Deploy any Application using App Launchpad on Cloud Director Service:

App Launchpad is VMware Cloud Director’s go-to service for Application-as-a-Service platform for the customers. App launchpad enables providers to create and manage application catalog, various sizing templates, default application deployment configurations, and more. ALP provider admin can also manage application versions from bitnami/cloud marketplace based on customer requests.  When App Launchpad is enabled for the customer organization, and its users, the users can access all provider published applications from VMware Cloud Directors tenant portal. The application deployment proccess is simplified by App lauchpad in a way that, customer user can deploy application of their choice with 1-click, without worrying about infrastructure configurations like network, storage, VM size, etc.

This Feature Friday Episode described the App launchpad 2.0 updates and capabilities in detail. To summarize, ALP 2.0 version offers the following:

– Provider can connect to the Cloud marketplace directly from VCD to select VM-based and container-based applications.

– It is now possible to deploy a container in the  CSE deployed K8s cluster.

– Introduced Public API support to support provider and customer workflows.

– Improved Catalog management.

– New Application Categories.

In this blog post, we saw that CSE 3.0.1 offers Kubernetes-as-Service on Cloud Director service. With ALP 2.0 update, providers can use App Launchpad on Cloud Director service to deploy VM and container-based applications. This blog post focuses on App launchpad extension on Cloud director service to deploy containers on K8s Clusters. We have assumed that the K8s clusters are deployed using CSE in the customer organization.

We will use the following reference topology to describe the steps:

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Figure 1: App Launchpad, CSE server, Customer Organization topology in a Cloud Director service, connected to VMC on AWS/SDDC.

The Multitenancy on CDS white paper is available here. We can refer to the white paper to configure NAT rules and Firewall rules for ALP Server and is outside of the scope of this post.

There are three main steps for provider administrator:

  • Install ALP service
  • Allow ALP service to connect to Provider’s external network and Internet
  • Publish CSE rights bundles to ALP User role
  • Associate customer’s K8s cluster IP address within ALP server

Install ALP Service:

ALP service is installed on any Linux-based appliance(I have used Centos to describe the steps in this post). The rpm distribution is available for free to be downloaded from official VMware download site. We can install and configure the ALP server on Provider’s ‘System VDC’ resource pool on SDDC and connect ALP server to Compute Gateway(CGW)-backed network using vCenter UI. The Figure1 describes the topology, placement of App Launchpad server, CSE server, Customer organization, and more. Provider administrator may require Internet access to the ALP server machine to install required packages.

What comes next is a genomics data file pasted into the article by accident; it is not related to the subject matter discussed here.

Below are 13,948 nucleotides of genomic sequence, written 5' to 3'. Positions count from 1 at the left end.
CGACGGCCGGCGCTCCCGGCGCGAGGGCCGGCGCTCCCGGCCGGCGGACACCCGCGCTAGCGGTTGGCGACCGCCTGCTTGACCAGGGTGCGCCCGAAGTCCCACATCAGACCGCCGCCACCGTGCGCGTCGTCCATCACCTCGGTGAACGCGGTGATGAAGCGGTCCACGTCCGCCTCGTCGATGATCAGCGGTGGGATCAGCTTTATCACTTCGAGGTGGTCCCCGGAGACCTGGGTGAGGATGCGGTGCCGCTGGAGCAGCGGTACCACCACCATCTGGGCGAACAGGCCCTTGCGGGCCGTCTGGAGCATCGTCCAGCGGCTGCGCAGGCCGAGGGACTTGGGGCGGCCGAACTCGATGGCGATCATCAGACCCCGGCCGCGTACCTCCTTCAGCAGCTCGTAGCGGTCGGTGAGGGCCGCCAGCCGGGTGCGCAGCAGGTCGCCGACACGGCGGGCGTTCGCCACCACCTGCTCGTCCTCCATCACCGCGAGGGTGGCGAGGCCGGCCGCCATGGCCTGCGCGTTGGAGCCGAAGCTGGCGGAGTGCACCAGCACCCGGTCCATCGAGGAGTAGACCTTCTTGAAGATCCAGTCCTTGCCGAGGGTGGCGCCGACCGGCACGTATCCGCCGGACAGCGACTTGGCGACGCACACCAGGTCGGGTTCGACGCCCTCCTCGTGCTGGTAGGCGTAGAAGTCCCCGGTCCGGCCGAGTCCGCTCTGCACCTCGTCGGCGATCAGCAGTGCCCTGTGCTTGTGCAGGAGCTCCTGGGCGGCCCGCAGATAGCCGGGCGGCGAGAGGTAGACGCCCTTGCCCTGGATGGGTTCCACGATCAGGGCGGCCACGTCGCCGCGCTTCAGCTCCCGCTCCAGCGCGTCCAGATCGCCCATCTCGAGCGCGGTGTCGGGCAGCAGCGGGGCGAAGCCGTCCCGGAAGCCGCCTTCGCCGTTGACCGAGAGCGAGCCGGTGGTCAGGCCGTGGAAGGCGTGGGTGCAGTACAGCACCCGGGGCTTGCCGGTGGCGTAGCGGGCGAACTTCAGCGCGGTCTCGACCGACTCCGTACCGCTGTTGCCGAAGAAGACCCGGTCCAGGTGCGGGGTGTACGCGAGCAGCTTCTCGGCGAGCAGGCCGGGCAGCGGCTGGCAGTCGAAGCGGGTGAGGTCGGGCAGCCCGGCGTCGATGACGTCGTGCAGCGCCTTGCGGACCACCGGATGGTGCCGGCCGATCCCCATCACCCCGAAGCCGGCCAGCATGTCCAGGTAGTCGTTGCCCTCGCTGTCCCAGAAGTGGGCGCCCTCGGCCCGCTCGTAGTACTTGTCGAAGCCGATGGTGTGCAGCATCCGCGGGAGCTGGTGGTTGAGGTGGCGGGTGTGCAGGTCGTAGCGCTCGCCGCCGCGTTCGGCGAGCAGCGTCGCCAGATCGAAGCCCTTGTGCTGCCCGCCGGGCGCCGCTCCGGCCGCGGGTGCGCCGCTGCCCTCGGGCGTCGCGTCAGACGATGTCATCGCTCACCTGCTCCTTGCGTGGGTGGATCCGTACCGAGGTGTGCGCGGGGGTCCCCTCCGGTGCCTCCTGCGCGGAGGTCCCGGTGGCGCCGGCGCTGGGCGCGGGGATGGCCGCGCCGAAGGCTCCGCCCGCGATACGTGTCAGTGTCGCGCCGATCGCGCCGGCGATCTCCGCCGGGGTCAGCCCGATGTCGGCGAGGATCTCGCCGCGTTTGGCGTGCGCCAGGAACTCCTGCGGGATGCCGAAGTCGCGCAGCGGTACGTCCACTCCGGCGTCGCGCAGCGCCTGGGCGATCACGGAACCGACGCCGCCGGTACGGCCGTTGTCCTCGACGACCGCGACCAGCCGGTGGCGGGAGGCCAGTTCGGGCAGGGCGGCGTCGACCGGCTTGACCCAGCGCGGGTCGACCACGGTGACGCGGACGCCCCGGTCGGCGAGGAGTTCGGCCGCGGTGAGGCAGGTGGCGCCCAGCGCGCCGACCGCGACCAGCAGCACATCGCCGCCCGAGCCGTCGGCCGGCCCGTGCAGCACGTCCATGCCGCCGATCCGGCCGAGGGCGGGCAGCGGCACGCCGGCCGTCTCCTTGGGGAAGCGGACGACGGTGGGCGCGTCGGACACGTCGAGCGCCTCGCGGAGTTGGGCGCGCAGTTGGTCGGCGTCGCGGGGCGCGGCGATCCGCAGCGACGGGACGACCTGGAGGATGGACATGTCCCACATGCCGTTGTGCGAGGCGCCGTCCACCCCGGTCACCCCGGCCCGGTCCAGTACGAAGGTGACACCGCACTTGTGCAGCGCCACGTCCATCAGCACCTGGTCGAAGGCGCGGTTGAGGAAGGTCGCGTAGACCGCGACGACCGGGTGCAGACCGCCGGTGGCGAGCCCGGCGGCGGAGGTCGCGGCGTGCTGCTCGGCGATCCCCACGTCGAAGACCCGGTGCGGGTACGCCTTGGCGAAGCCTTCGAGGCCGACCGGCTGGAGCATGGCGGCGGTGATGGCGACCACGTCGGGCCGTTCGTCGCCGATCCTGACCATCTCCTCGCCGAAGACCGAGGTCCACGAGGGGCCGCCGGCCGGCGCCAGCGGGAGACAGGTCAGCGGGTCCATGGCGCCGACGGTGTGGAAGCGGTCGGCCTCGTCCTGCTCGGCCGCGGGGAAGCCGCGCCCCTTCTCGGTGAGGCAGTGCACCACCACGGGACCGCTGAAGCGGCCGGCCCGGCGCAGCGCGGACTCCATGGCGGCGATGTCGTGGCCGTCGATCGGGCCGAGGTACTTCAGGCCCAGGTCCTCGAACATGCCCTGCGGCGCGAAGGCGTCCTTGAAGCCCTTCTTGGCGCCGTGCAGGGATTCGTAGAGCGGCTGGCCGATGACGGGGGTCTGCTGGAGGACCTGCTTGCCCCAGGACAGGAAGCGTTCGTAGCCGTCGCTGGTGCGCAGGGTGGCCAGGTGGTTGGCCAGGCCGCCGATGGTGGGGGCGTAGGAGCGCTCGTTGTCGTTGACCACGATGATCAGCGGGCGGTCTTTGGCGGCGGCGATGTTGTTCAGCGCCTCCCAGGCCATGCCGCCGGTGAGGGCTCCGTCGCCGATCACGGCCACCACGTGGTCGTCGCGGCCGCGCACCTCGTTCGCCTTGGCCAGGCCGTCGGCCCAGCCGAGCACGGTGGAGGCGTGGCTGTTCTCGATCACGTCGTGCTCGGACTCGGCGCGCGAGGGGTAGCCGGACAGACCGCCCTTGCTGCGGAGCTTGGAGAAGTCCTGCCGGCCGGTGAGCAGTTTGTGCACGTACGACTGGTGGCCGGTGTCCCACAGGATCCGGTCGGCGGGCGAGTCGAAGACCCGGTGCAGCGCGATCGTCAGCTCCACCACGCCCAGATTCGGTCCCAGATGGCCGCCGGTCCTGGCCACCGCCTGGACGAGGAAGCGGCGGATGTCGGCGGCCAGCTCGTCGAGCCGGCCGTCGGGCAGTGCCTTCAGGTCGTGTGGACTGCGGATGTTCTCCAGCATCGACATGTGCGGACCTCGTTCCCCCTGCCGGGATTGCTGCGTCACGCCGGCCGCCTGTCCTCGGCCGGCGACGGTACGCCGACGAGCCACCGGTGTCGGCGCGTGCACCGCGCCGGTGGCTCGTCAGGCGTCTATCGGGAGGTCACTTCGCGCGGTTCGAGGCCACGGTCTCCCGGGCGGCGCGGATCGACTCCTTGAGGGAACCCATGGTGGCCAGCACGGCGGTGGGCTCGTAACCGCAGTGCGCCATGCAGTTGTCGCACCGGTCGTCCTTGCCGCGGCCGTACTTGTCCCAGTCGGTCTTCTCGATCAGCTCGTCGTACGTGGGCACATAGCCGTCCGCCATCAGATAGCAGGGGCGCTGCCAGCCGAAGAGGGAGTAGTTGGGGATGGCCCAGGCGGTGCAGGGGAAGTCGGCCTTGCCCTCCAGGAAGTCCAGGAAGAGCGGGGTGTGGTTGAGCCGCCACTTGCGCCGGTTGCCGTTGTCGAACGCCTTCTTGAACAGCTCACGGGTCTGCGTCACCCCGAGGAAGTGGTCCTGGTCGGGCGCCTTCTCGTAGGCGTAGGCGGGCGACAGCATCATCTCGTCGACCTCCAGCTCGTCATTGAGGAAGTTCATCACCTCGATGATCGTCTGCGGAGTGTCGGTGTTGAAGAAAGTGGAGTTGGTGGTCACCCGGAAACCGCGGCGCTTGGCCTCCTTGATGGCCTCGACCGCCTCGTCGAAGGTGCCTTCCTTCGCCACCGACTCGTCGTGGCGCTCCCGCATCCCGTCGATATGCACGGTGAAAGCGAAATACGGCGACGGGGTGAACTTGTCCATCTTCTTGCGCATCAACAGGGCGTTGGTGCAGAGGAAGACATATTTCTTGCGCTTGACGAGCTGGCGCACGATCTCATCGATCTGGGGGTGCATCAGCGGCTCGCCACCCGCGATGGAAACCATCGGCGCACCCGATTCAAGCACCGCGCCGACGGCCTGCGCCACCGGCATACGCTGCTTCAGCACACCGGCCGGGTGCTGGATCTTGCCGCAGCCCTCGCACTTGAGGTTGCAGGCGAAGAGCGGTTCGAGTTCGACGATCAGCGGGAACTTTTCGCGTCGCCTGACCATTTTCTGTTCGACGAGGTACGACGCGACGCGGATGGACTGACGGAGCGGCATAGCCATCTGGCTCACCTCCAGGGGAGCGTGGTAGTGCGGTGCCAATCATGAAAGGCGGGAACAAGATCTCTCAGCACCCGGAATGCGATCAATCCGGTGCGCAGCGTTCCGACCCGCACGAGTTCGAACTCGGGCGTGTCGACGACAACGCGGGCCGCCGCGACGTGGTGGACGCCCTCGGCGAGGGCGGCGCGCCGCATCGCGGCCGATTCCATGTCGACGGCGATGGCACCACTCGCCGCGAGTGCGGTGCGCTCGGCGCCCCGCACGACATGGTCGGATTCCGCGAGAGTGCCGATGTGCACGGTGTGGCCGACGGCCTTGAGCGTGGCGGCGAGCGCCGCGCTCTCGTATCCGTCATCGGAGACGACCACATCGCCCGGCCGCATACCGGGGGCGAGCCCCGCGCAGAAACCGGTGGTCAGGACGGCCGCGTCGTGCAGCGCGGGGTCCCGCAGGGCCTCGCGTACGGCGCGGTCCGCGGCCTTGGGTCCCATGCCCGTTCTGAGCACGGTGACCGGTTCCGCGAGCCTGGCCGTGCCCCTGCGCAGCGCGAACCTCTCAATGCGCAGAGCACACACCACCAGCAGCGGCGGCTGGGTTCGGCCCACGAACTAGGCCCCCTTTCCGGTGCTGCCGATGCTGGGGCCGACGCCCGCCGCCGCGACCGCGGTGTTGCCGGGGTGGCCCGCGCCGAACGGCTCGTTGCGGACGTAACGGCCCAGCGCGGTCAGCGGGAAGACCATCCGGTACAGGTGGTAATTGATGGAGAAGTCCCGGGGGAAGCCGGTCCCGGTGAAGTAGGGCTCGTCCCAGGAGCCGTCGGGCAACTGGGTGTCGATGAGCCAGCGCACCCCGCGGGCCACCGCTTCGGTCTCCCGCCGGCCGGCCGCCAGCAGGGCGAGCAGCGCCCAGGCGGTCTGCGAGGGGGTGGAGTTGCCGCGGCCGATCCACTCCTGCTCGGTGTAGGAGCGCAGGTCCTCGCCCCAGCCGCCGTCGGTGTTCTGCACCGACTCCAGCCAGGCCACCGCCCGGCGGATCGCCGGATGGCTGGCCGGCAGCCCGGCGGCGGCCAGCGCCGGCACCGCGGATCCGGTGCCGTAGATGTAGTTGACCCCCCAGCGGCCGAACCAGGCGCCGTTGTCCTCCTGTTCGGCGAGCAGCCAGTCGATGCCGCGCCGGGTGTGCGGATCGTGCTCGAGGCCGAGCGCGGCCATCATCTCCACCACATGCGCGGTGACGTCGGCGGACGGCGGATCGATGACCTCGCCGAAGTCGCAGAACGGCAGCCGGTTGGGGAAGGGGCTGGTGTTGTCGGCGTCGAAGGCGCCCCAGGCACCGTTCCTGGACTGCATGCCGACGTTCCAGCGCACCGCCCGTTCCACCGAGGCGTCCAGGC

The commands to install ALP service are:

Allow ALP service to connect to Provider’s external network and Internet

We must allow communication from ALP Servers with Customer deployed K8s Clusters. By design, Customer K8s clusters deployed through CSE are connect to Routed Org VDC networks. Customers create NAT rules to map routed networks to external network IP ranges to provide inbound internet connectivity. Figures 2 shows example Internet NAT rule for ALP server mapping CGW network with ALP server’s Public IP address. Firgure 3 shows example Gateway firewall rule to Allow access from ALP server to External networks.

Figure 2: Example Internet NAT rule to allow Public IP: CGW network IP of App Launchpad server
Figure 3 Allow ALP Server to access K8s clusters using External Network IP addresses

Publish CSE rights bundles to ALP User role

This step is required when CSE service is installed after ALP extension is configured by the provider on CDs. When CSE service is configured prior to ALP, the ALP service role assumes TKG related capabilities shown in the screenshot below.

This step will allow the ALP service role and user to access the customer’s Kubernetes cluster to deploy the container. We can perform this action by logging into CDs provider portal and editing ALP user role created from 1st step in this blog post.

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Figure 4: Publish rights bundle to ALP user role.

After this step ALP service needs to be restarted. This requires logging into ALP server using public IP address and using command “sudo systemctl start/status alp”.

Associate customer’s K8s cluster IP address within ALP server

This step ensures correct mapping of K8s clusters association with External network IP address for ALP Server.  You may ask, why do we need to maintain this mapping?

K8s clusters deployed using CSE extension uses routed Org VDC networks. For K8s inbound and outbound connection, NAT rules are also required (Refer the Multi-tenancy networking white-paper). ALP server has access to the customer’s External network IP address allocated to K8s server to deploy a container. (From the step-2)

And the ALP service is set for the customers to deploy a container based Application!

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Figure 5: The container-based application is ready to be launched from Customer ALP UI

The blogpost covered procedure to configure ALP service on Cloud Director service in detail. With this, Application-as-a-Service by ALP is now available on Cloud Director Service.

  1. ALP 2.0 feature Friday episode
  2. Blog post of CSE 3.0 install
  3. ALP 2.0 release notes
  4. Public API support
  5. Bitnami Content is free for cloud providers
  6. VMware Cloud Director Service Product Page